Fog and stratus over the Upper Midwest region

September 27th, 2010 |
GOES-13 night-time fog/stratus product + daytime visible imagery

GOES-13 night-time fog/stratus product + daytime visible imagery

AWIPS images of the night-time 4-km resolution GOES-13 fog/stratus product and the daytime 1-km resolution GOES-13 visible images (above) showed two features of interest on 27 September 2010: (1) narrow fingers of river valley fog forming during the overnight hours — and then burning off during the early morning hours — over parts of the Mississippi River valley and the Wisconsin River valley, and (2) a larger patch of stratus cloud that lingered over southern Lake Michigan and the Chicago region.

Note the improvement in the detection of the actual structure of the river valley fog features with the change from the 4-km resolution fog/stratus product images to the 1-km resolution visible images — the importance of spatial resolution for detecting river valley fog is also obvious on a comparison of the 1-km resolution MODIS fog/stratus product image with the corresponding GOES-13 fog/stratus product image (below).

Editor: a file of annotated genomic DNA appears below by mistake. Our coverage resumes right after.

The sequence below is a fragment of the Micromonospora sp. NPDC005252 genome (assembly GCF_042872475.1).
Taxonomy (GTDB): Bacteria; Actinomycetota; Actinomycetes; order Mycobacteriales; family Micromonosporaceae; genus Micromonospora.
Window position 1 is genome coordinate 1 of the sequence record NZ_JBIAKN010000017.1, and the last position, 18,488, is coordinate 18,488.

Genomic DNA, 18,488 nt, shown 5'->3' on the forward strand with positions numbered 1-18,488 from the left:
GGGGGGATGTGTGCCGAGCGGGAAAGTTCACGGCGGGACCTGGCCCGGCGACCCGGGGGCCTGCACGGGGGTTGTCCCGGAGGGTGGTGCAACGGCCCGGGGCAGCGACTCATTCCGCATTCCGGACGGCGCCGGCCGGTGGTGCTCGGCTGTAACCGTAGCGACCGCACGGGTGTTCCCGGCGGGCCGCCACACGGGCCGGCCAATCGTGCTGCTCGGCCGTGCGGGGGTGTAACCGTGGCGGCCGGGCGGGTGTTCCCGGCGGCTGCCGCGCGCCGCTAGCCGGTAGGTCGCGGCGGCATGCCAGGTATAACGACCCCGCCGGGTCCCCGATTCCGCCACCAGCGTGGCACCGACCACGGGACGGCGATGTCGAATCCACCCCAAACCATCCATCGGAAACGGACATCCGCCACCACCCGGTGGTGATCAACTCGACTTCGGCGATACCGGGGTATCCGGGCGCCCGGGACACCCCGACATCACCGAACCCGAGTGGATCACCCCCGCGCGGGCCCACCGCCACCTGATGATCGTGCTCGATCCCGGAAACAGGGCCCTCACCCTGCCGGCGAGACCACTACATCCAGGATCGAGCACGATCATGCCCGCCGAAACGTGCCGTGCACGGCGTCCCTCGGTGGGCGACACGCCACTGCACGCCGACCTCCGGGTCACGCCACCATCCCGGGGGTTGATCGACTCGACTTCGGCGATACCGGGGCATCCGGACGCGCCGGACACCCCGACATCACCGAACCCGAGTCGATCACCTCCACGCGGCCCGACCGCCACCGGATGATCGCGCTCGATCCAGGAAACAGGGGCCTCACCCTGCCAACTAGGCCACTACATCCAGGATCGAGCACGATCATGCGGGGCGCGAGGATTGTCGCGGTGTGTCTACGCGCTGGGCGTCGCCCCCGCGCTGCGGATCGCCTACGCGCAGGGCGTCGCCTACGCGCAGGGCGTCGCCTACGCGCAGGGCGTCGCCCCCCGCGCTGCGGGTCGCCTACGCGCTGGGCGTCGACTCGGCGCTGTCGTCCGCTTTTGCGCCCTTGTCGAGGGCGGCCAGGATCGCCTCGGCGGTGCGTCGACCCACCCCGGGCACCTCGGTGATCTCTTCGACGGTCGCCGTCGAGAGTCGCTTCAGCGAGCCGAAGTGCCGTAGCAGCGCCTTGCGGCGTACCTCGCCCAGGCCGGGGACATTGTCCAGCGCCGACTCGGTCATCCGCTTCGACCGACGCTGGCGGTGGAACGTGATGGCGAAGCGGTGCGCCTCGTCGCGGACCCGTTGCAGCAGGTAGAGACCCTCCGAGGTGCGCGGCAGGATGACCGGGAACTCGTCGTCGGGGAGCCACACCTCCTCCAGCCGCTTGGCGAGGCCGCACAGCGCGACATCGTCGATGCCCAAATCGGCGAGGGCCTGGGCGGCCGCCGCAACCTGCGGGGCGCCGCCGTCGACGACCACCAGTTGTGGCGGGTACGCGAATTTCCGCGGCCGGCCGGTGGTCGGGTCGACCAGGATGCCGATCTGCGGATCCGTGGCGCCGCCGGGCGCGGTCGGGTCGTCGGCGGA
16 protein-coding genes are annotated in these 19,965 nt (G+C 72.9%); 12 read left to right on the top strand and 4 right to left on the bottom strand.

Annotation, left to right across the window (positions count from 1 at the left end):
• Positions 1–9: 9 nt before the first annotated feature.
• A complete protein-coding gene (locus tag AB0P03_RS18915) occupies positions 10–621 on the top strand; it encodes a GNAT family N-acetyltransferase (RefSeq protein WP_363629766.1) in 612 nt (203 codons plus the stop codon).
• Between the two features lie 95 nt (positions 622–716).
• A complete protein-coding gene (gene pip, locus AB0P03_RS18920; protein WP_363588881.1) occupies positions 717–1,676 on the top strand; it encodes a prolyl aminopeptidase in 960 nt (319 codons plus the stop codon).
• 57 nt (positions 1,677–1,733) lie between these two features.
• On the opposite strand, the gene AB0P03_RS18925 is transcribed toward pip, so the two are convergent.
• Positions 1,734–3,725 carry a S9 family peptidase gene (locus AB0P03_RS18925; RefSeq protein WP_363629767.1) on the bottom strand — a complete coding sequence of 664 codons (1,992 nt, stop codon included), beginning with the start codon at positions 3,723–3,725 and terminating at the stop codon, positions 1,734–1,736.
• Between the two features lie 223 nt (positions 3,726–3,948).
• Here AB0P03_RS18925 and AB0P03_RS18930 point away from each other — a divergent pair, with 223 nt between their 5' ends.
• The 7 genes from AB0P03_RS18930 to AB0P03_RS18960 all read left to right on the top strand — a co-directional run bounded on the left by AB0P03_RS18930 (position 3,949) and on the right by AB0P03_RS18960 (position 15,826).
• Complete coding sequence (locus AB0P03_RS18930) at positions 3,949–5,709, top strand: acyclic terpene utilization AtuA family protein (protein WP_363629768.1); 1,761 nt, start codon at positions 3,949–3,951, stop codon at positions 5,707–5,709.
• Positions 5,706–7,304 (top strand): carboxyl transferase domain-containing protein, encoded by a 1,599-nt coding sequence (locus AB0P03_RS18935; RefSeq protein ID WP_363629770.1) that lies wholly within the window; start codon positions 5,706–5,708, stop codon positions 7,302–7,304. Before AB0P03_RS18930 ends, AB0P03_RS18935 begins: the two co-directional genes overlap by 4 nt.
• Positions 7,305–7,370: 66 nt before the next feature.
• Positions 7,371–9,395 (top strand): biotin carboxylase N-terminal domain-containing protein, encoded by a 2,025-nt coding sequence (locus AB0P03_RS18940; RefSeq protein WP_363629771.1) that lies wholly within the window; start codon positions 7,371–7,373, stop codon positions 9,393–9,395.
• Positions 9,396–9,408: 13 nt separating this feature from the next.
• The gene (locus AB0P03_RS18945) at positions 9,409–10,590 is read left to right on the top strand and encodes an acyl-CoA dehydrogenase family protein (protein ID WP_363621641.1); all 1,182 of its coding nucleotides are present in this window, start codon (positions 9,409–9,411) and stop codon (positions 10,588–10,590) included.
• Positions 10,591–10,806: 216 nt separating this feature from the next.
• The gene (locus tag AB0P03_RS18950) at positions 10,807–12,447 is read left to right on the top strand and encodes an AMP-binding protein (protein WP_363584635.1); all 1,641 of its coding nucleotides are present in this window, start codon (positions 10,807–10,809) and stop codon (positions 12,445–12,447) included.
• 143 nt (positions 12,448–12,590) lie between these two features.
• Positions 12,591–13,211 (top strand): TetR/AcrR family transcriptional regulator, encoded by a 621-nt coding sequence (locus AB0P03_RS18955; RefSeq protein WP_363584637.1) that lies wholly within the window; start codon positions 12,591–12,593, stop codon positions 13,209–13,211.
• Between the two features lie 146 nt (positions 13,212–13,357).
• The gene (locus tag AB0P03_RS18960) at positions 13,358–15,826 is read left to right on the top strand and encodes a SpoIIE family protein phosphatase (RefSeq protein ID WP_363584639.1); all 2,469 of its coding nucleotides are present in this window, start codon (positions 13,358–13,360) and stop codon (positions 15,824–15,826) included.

1-km resolution MODIS vs 4-km resolution GOES-13 fog/stratus product images

1-km resolution MODIS vs 4-km resolution GOES-13 fog/stratus product images

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POES AVHRR Cloud Top Height product

POES AVHRR Cloud Top Height product

Other satellite products that could be utilized to further characterize the large patch of stratus cloud over southern Lake Michigan and the Chicago region are the 1-km resolution POES AVHRR Cloud Top Height (CTH) product (above), which showed CTH values of around 3 km, and the 1-km resolution POES AVHRR Cloud Top Temperature (CTT) product (below), which depicted CTT values of 0º C to -2º C across much of the feature.

POES AVHRR Cloud Top Temperature product

POES AVHRR Cloud Top Temperature product